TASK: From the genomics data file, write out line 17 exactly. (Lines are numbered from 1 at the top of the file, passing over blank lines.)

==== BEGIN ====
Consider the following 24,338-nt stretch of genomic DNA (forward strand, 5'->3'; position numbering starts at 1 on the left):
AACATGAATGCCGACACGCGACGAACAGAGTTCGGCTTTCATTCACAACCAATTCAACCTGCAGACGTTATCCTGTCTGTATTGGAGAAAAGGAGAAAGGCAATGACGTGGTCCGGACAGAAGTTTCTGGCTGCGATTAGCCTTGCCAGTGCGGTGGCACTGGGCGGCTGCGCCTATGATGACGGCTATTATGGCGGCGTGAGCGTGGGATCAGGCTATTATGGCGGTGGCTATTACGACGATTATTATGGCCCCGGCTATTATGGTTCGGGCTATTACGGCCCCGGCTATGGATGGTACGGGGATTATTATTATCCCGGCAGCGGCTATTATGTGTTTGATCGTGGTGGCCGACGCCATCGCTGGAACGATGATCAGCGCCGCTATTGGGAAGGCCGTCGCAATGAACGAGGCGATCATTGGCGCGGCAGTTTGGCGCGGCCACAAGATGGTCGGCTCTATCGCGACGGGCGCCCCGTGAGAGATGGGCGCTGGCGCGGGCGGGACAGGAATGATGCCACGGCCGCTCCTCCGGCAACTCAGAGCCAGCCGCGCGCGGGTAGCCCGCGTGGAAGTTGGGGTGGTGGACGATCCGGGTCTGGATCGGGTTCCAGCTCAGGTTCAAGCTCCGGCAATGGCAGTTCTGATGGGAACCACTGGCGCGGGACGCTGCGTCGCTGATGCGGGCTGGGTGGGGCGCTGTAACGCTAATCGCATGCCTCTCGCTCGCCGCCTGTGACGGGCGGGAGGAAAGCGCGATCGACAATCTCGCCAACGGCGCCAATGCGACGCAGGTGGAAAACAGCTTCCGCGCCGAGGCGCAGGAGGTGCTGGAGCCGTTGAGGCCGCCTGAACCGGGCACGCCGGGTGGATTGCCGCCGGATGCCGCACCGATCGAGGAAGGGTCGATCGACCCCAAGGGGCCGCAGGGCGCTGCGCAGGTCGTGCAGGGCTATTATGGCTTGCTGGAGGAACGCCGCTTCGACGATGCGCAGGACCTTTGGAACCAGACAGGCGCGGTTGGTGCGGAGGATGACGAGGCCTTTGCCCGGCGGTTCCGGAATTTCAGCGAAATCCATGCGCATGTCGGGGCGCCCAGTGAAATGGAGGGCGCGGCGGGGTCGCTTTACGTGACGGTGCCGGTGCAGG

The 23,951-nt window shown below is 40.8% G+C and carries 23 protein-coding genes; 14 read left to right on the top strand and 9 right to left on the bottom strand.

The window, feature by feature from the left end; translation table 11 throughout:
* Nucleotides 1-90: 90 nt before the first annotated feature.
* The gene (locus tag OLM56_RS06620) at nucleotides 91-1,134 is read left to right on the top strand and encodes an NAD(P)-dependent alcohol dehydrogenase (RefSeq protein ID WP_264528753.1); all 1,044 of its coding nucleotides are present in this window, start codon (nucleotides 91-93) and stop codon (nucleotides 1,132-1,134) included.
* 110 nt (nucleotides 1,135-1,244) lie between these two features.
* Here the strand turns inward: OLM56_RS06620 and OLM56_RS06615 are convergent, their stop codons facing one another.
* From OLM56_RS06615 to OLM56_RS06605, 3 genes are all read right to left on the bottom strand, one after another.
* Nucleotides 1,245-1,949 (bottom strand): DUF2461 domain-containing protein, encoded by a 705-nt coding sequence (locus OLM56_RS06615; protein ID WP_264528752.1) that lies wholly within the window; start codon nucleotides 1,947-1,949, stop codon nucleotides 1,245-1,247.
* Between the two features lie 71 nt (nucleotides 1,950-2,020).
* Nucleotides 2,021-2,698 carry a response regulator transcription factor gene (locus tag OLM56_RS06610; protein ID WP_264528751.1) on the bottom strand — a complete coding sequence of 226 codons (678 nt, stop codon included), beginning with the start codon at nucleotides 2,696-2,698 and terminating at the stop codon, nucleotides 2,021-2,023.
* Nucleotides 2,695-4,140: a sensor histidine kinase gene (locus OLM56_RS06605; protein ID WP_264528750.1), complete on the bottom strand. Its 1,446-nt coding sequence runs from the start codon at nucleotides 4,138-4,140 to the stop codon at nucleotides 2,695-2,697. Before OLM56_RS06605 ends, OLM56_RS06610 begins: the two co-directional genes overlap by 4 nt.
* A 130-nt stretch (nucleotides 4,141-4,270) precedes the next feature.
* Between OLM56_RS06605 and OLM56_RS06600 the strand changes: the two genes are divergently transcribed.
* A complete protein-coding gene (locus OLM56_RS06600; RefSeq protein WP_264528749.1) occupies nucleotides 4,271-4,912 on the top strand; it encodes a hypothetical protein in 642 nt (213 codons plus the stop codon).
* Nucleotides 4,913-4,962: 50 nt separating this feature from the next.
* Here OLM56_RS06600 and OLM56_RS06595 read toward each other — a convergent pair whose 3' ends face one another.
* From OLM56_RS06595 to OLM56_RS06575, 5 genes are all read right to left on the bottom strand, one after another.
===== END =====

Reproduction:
* Nucleotides 4,913-4,962: 50 nt separating this feature from the next.